SII minimized the difficulties of developing such thermoelectric devices by adopting a method of booster circuit by IC and reducing the number of elements in a single device to the lowest possible number. However, it was still necessary to connect about 1,000 elements in a small space. Thermoelectric material is very brittle and is hard to machine. The thickness of a typical thermoelectric element is 1 mm. In order to build a thermoelectric device for a wristwatch, it is necessary to reduce the element's height to 80 micrometers and its size to 600 micrometers. SII developed a micro-thermoelectric device (photograph 3) in which 104 thermoelectric elements are connected in series between two 2 mm x 2 mm substrates. The specification that the 10 thermoelectric conversion devices be connected in series was fixed, and it was built into the wristwatch by strengthening shock resistance and compiling the device into a unit (photograph 4). This is the world's smallest π -shaped thermoelectric device that has thermoelectric elements for practical use.

Major Opportunities for Pioneering Other Fields using a Compilation of Advanced Technology

The system overview of THERMIC, the world's first body-heat-powered watch, is shown in Fig. 6. The system consists of a thermoelectric device, IC for step-up charge and control, a titanium lithium-ion rechargeable battery (voltage 1.5 volts), a driving circuit, and four motors. In this system, not only the micro-thermoelectric device developed for the watch but also many of the latest technologies are installed. The technology related to THERMIC for the micro-thermoelectric device has been admired both at home and abroad. For example, it was awarded the technical development prize from the Japan Institute of Metals in 1999 for its originality and freshness, and the watch is kept on display at the Smithsonian museum in the United States.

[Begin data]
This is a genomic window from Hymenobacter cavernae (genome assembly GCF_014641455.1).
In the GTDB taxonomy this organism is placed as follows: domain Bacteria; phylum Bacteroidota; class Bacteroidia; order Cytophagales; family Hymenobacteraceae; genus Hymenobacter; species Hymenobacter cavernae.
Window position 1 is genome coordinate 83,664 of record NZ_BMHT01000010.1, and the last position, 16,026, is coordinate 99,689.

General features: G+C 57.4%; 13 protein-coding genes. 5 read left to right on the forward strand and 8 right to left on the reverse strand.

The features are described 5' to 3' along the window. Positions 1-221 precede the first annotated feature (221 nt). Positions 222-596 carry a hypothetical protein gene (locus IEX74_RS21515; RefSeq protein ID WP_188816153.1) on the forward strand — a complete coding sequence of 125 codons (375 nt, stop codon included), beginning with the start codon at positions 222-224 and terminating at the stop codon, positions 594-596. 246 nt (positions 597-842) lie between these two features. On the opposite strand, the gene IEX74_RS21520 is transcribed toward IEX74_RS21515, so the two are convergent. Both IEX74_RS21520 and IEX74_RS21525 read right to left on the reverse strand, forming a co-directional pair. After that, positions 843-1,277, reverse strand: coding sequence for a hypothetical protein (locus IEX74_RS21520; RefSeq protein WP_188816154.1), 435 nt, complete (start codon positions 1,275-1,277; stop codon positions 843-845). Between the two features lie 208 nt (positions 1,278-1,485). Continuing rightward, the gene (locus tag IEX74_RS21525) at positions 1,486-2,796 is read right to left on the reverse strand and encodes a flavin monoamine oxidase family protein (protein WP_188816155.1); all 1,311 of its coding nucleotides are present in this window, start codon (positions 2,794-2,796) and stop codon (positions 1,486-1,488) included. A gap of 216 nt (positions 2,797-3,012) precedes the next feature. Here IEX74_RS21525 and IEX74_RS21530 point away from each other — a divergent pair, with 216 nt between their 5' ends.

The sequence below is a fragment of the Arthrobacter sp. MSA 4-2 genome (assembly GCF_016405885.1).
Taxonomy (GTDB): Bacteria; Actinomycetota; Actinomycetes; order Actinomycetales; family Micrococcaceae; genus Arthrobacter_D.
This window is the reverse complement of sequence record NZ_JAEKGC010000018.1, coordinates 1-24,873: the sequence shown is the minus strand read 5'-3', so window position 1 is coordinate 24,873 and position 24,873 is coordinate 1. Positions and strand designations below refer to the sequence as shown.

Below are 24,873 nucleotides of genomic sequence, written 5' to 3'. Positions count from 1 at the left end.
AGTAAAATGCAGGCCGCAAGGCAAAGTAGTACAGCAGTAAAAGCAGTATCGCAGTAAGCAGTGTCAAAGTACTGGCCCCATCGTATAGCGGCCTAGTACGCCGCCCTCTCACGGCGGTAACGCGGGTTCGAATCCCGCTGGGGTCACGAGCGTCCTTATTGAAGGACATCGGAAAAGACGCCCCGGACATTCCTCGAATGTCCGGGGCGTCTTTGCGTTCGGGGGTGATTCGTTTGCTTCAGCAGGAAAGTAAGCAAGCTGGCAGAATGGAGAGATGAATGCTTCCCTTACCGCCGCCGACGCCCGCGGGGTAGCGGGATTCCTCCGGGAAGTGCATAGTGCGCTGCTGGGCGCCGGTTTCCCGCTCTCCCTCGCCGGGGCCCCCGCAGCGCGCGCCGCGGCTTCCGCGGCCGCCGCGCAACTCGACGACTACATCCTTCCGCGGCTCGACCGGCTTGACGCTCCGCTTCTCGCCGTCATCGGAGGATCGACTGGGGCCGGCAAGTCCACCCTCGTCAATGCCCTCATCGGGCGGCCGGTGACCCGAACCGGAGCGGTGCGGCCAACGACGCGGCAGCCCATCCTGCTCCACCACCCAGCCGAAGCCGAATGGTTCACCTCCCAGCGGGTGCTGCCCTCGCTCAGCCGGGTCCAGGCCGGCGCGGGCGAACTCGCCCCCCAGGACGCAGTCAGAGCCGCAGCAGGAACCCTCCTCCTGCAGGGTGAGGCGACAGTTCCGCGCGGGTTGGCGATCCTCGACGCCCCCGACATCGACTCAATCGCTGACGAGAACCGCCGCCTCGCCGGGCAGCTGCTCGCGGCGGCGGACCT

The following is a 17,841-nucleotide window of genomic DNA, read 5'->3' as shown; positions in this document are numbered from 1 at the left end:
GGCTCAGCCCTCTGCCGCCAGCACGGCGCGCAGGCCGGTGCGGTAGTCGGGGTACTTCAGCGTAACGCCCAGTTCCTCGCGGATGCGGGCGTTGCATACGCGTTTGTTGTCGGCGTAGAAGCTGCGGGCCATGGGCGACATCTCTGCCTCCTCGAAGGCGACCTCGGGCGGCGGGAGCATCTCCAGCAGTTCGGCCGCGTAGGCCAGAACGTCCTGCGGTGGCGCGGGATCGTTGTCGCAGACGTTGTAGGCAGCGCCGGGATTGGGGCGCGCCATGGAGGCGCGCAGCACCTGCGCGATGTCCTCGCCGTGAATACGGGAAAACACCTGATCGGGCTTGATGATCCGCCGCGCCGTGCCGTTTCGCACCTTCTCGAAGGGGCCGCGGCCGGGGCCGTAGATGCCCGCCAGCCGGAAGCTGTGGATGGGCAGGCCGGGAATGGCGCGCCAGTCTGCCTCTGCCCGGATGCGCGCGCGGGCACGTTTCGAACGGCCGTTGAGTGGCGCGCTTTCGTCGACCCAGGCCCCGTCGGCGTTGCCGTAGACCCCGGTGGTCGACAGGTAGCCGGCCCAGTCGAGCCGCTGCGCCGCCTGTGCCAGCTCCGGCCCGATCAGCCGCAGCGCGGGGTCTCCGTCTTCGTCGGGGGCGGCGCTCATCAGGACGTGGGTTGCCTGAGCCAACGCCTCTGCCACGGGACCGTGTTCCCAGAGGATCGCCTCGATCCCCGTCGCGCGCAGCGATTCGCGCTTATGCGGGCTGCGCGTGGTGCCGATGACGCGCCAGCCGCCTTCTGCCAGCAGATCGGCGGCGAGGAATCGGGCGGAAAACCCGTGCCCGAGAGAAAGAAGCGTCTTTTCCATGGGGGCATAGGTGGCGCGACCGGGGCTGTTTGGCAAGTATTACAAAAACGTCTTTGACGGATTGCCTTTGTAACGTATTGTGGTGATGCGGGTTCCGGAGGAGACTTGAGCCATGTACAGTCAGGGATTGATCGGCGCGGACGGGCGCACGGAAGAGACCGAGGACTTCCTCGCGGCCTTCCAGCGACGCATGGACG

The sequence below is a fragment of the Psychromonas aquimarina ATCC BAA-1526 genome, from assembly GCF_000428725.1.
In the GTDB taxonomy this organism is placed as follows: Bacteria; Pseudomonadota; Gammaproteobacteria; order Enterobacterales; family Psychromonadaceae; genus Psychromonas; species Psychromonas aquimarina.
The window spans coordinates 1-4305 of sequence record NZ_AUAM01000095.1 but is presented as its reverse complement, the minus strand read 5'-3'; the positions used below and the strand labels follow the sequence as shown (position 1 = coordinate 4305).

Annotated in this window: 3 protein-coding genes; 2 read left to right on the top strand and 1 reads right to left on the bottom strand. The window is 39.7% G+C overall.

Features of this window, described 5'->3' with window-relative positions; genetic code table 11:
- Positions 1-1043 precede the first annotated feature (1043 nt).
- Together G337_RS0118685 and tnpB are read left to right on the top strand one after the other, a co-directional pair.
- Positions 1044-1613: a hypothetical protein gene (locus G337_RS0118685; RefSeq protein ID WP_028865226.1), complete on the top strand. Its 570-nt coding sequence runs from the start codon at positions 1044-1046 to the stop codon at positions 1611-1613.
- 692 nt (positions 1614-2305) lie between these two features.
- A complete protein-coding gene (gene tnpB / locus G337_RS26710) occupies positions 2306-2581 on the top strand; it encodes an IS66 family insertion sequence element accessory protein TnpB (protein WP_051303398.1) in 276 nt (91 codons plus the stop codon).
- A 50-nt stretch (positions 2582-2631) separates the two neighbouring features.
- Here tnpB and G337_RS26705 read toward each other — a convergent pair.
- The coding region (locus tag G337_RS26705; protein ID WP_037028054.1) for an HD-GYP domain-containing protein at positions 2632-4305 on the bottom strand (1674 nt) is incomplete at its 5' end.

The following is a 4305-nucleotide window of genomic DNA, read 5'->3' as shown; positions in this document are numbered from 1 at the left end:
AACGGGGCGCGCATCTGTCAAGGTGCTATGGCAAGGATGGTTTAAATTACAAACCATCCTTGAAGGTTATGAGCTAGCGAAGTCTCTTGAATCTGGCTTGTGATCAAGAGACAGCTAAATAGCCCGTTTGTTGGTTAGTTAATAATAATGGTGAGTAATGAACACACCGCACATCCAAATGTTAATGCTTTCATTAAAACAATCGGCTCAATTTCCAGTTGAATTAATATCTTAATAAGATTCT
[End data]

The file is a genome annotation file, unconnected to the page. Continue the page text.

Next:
For thermoelectric-powered wristwatches to see widespread use, a tough problem to overcome is that its manufacturing cost must be reduced. Both the further miniaturization and high-densitization of thermoelectric conversion devices are important, as they were with other electronic products such as LSI. Moreover, the technology has every possibility of pioneering applicable fields besides wristwatches: for example, applications in electronic devices of semiconductor lasers by using the excellent function as a cooling element.

The wristwatch, which was the first wearable apparatus, has progressed from mechanical to quartz, and at least 900 million watches (only analog type) are produced every year. Japanese makers produce approximately 75% of these watches, which tick on the arms of people all over the world. Although wristwatches are considered to have arrived at their region of completion, they are still developing by the realization of engineers' dreams. The wristwatch-origin technologies will play an active part in the field of wearable computing and micromechanisms in the 21st century, thanks to their compactness, energy conservation, and uniqueness.